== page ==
The shrewd clergyman, whose creed could be lax enough on occasion, had provided himself with authorities of all kinds to meet these awkward questions in casuistical divinity. He had hunted up recipes for spiritual neuralgia, spasms, indigestion, psora, hypochondriasis, just as doctors do for their bodily counterparts.

To be sure they could. Why, what did the great Richard Baxter say in his book on Infant Baptism? That at a meeting of many eminent Christians, some of them very famous ministers, when it was desired that every one should give an account of the time and manner of his conversion, there was but one of them all could do it. And as for himself, Mr. Baxter said, he could not remember the day or the year when he began to be sincere, as he called it. Why, did n’t President Wheelock say to a young man who consulted him, that some persons might be true Christians without suspecting it?

All this was so very different from the uncompromising way in which religious doctrines used to be presented to the young girl from the pulpit, that it naturally opened her heart and warmed her affections. Remember, if she needs excuse, that the defeated instincts of a strong nature were rushing in upon her, clamorous for their rights, and that she was not yet mature enough to understand and manage them. The paths of love and religion are at the fork of a road which every maiden travels. If some young hand does not open the turnpike gate of the first, she is pretty sure to try the other, which has no tollbar. It is also very commonly noticed that these two paths, after diverging awhile, run into each other. True love leads many wandering souls into the better way. Nor is it rare to see those who started in company for the gates of pearl seated together on the banks that border the avenue to that other portal, gathering the roses for which it is so famous.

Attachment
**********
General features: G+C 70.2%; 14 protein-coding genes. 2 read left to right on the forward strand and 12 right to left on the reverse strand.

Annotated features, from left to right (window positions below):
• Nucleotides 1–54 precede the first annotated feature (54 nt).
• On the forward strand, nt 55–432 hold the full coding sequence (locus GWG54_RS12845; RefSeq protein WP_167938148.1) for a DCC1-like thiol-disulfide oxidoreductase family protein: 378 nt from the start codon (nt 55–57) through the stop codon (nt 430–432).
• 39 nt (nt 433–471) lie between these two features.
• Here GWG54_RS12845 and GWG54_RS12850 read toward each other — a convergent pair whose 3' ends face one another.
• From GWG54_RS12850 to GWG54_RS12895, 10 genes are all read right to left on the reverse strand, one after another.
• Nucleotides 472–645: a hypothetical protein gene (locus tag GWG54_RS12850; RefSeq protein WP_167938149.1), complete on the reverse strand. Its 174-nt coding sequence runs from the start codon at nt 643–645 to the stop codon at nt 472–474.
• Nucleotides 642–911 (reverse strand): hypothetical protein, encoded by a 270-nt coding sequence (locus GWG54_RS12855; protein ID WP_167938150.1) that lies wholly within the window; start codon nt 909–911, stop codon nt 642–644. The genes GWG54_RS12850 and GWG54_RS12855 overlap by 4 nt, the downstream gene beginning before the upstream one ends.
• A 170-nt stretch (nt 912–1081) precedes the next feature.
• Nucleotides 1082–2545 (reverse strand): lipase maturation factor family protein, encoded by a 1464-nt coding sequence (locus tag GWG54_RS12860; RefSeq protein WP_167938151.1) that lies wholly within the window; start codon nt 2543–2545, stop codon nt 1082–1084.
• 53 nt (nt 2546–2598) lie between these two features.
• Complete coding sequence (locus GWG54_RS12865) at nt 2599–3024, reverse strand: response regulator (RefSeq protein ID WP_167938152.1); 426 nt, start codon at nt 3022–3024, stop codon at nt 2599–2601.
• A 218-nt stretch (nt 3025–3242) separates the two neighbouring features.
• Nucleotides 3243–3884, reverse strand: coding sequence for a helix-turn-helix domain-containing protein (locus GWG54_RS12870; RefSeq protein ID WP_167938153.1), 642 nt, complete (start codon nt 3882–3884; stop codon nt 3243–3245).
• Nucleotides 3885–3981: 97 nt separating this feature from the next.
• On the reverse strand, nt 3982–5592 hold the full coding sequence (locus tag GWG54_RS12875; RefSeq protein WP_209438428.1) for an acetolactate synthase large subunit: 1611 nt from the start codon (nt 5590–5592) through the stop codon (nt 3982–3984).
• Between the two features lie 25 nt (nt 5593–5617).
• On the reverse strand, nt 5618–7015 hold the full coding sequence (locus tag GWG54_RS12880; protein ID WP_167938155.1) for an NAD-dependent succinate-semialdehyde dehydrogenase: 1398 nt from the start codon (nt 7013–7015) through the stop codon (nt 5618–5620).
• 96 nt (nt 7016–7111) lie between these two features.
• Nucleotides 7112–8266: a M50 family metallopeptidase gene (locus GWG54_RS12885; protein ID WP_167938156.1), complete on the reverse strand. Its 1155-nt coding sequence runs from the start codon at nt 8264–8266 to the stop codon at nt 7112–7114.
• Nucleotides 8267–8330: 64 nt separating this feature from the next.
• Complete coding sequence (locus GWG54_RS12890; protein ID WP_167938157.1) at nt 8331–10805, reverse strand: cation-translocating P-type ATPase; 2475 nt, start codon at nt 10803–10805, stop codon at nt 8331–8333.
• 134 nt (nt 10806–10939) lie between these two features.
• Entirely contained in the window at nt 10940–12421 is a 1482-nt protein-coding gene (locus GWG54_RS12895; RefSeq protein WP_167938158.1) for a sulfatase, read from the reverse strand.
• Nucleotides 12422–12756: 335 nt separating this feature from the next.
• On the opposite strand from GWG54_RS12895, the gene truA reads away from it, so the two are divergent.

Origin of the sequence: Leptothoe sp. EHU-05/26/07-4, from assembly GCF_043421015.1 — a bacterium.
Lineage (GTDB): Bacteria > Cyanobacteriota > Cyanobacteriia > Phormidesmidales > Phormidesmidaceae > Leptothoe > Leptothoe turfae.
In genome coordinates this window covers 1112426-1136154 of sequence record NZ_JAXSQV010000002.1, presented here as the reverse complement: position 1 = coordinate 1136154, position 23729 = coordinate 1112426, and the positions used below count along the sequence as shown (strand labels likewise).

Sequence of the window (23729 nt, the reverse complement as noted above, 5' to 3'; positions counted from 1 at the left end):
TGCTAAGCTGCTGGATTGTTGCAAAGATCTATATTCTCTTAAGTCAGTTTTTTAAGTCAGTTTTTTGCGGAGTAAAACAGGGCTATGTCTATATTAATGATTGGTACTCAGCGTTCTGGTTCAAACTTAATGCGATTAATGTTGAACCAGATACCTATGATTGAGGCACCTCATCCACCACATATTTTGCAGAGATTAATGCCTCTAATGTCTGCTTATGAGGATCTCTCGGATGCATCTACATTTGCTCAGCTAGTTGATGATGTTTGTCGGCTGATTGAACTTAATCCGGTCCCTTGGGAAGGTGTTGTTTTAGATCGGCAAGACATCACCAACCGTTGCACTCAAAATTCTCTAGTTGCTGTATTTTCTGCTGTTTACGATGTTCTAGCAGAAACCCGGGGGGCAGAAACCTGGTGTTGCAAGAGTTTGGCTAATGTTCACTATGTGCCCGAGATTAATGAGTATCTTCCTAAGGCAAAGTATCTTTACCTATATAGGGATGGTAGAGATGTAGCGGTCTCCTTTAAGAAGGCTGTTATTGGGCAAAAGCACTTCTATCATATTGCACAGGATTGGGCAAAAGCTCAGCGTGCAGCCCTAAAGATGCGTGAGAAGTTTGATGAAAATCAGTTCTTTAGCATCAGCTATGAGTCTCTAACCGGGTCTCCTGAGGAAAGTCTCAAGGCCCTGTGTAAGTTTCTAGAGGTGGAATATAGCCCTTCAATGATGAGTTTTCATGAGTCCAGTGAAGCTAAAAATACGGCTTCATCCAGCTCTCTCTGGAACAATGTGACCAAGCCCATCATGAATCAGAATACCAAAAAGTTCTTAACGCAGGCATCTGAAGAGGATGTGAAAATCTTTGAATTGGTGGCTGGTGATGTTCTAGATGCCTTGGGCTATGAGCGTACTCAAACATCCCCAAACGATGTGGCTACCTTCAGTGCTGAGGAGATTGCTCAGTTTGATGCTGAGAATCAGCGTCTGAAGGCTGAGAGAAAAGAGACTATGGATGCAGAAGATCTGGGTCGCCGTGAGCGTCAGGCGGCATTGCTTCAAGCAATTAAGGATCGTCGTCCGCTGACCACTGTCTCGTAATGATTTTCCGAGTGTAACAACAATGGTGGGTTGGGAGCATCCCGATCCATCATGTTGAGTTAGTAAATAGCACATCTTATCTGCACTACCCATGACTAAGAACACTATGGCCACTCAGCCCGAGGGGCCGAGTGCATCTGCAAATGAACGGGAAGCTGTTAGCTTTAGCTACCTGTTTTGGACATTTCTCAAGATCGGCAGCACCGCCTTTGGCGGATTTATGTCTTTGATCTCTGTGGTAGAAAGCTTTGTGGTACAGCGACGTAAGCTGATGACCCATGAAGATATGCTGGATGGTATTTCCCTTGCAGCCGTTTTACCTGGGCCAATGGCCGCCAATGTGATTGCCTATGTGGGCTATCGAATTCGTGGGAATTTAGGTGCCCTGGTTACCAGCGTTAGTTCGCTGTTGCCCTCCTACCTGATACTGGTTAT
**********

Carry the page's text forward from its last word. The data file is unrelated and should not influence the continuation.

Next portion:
It was with the most curious interest that the minister listened to the various heresies into which her reflections had led her. Somehow or other they did not sound so dangerous coming from her lips as when they were uttered by the coarser people of the less rigorous denominations, or preached in the sermons of heretical clergymen. He found it impossible to think of her in connection with those denunciations of sinners for which his discourses had been noted. Some of the sharp old church-members began to complain that his exhortations were losing their pungency. The truth was, he was preaching for Myrtle Hazard. He was getting bewitched and driven beside himself by the intoxication of his relations with her.

All this time she was utterly unconscious of any charm that she was exercising, or of being herself subject to any personal fascination. She loved to read the books of ecstatic contemplation which he furnished her. She loved to sing the languishing hymns which he selected for her. She loved to listen to his devotional rhapsodies, hardly knowing sometimes whether she were in the body, or out of the body, while he lifted her upon the wings of his passion-kindled rhetoric. The time came when she had learned to listen for his step, when her eyes glistened at meeting him, when the words he uttered were treasured as from something more than a common mortal, and the book he had touched was like a saintly relic. It never suggested itself to her for an instant that this was anything more than such a friendship as Mercy might have cultivated with Great-Heart. She gave her confidence simply because she was very young and innocent. The green tendrils of the growing vine must wind round something.